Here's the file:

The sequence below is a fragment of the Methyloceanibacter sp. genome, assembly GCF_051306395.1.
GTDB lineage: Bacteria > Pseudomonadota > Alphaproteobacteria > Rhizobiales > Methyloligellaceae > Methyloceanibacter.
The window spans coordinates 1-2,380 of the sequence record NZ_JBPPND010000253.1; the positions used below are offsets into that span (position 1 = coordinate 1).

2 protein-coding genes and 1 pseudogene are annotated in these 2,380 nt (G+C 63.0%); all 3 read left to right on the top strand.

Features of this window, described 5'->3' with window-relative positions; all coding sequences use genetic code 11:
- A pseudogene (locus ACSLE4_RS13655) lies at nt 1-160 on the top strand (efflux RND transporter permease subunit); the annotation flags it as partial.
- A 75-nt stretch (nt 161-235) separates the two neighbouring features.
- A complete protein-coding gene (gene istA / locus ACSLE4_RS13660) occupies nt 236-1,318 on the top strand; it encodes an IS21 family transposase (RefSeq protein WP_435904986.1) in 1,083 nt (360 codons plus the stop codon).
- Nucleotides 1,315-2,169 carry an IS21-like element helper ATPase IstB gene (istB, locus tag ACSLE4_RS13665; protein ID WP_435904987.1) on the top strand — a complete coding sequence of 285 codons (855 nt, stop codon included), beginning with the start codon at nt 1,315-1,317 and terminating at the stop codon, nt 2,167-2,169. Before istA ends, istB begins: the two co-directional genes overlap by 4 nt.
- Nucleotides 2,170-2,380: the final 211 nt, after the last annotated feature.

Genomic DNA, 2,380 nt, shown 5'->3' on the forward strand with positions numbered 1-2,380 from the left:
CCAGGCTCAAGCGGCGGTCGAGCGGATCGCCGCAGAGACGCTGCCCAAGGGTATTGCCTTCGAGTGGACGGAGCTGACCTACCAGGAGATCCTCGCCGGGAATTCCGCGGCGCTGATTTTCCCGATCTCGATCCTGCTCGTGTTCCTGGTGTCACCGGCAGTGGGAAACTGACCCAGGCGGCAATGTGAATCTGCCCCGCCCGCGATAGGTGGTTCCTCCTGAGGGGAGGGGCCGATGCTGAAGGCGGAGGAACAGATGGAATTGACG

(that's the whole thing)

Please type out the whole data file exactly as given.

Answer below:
The sequence below is a fragment of the Methyloceanibacter sp. genome, assembly GCF_051306395.1.
GTDB lineage: Bacteria > Pseudomonadota > Alphaproteobacteria > Rhizobiales > Methyloligellaceae > Methyloceanibacter.
The window spans coordinates 1-2,380 of the sequence record NZ_JBPPND010000253.1; the positions used below are offsets into that span (position 1 = coordinate 1).

2 protein-coding genes and 1 pseudogene are annotated in these 2,380 nt (G+C 63.0%); all 3 read left to right on the top strand.

Features of this window, described 5'->3' with window-relative positions; all coding sequences use genetic code 11:
- A pseudogene (locus ACSLE4_RS13655) lies at nt 1-160 on the top strand (efflux RND transporter permease subunit); the annotation flags it as partial.
- A 75-nt stretch (nt 161-235) separates the two neighbouring features.
- A complete protein-coding gene (gene istA / locus ACSLE4_RS13660) occupies nt 236-1,318 on the top strand; it encodes an IS21 family transposase (RefSeq protein WP_435904986.1) in 1,083 nt (360 codons plus the stop codon).
- Nucleotides 1,315-2,169 carry an IS21-like element helper ATPase IstB gene (istB, locus tag ACSLE4_RS13665; protein ID WP_435904987.1) on the top strand — a complete coding sequence of 285 codons (855 nt, stop codon included), beginning with the start codon at nt 1,315-1,317 and terminating at the stop codon, nt 2,167-2,169. Before istA ends, istB begins: the two co-directional genes overlap by 4 nt.
- Nucleotides 2,170-2,380: the final 211 nt, after the last annotated feature.

Genomic DNA, 2,380 nt, shown 5'->3' on the forward strand with positions numbered 1-2,380 from the left:
CCAGGCTCAAGCGGCGGTCGAGCGGATCGCCGCAGAGACGCTGCCCAAGGGTATTGCCTTCGAGTGGACGGAGCTGACCTACCAGGAGATCCTCGCCGGGAATTCCGCGGCGCTGATTTTCCCGATCTCGATCCTGCTCGTGTTCCTGGTGTCACCGGCAGTGGGAAACTGACCCAGGCGGCAATGTGAATCTGCCCCGCCCGCGATAGGTGGTTCCTCCTGAGGGGAGGGGCCGATGCTGAAGGCGGAGGAACAGATGGAATTGACG